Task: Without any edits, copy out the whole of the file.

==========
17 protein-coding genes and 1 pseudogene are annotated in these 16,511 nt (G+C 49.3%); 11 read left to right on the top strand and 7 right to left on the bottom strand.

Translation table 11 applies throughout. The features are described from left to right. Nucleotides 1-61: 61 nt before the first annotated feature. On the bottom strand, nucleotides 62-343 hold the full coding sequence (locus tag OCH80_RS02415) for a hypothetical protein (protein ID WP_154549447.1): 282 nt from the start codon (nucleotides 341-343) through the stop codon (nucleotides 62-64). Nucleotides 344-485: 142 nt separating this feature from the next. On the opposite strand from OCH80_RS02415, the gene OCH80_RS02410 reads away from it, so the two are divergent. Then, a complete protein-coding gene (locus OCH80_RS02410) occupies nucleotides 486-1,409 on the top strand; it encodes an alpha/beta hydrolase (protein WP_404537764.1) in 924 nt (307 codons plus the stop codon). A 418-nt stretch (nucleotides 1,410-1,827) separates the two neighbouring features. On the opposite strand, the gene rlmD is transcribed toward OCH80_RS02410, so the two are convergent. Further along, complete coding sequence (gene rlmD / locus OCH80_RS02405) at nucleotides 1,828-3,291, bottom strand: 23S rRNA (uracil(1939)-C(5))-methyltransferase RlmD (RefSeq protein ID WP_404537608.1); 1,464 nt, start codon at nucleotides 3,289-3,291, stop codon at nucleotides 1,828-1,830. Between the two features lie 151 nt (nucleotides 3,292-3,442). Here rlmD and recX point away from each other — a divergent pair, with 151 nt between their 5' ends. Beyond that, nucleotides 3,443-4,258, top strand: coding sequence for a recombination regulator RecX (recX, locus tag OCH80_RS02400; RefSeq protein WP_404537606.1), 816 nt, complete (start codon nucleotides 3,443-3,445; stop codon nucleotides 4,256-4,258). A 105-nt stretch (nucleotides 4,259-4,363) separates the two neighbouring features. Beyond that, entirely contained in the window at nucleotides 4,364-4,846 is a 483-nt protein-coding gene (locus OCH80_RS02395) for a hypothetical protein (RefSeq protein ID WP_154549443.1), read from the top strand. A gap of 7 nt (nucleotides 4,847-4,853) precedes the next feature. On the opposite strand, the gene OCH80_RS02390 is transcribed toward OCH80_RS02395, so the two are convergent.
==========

17 protein-coding genes and 1 pseudogene are annotated in these 16,511 nt (G+C 49.3%); 11 read left to right on the top strand and 7 right to left on the bottom strand.

Translation table 11 applies throughout. The features are described from left to right. Nucleotides 1-61: 61 nt before the first annotated feature. On the bottom strand, nucleotides 62-343 hold the full coding sequence (locus tag OCH80_RS02415) for a hypothetical protein (protein ID WP_154549447.1): 282 nt from the start codon (nucleotides 341-343) through the stop codon (nucleotides 62-64). Nucleotides 344-485: 142 nt separating this feature from the next. On the opposite strand from OCH80_RS02415, the gene OCH80_RS02410 reads away from it, so the two are divergent. Then, a complete protein-coding gene (locus OCH80_RS02410) occupies nucleotides 486-1,409 on the top strand; it encodes an alpha/beta hydrolase (protein WP_404537764.1) in 924 nt (307 codons plus the stop codon). A 418-nt stretch (nucleotides 1,410-1,827) separates the two neighbouring features. On the opposite strand, the gene rlmD is transcribed toward OCH80_RS02410, so the two are convergent. Further along, complete coding sequence (gene rlmD / locus OCH80_RS02405) at nucleotides 1,828-3,291, bottom strand: 23S rRNA (uracil(1939)-C(5))-methyltransferase RlmD (RefSeq protein ID WP_404537608.1); 1,464 nt, start codon at nucleotides 3,289-3,291, stop codon at nucleotides 1,828-1,830. Between the two features lie 151 nt (nucleotides 3,292-3,442). Here rlmD and recX point away from each other — a divergent pair, with 151 nt between their 5' ends. Beyond that, nucleotides 3,443-4,258, top strand: coding sequence for a recombination regulator RecX (recX, locus tag OCH80_RS02400; RefSeq protein WP_404537606.1), 816 nt, complete (start codon nucleotides 3,443-3,445; stop codon nucleotides 4,256-4,258). A 105-nt stretch (nucleotides 4,259-4,363) separates the two neighbouring features. Beyond that, entirely contained in the window at nucleotides 4,364-4,846 is a 483-nt protein-coding gene (locus OCH80_RS02395) for a hypothetical protein (RefSeq protein ID WP_154549443.1), read from the top strand. A gap of 7 nt (nucleotides 4,847-4,853) precedes the next feature. On the opposite strand, the gene OCH80_RS02390 is transcribed toward OCH80_RS02395, so the two are convergent.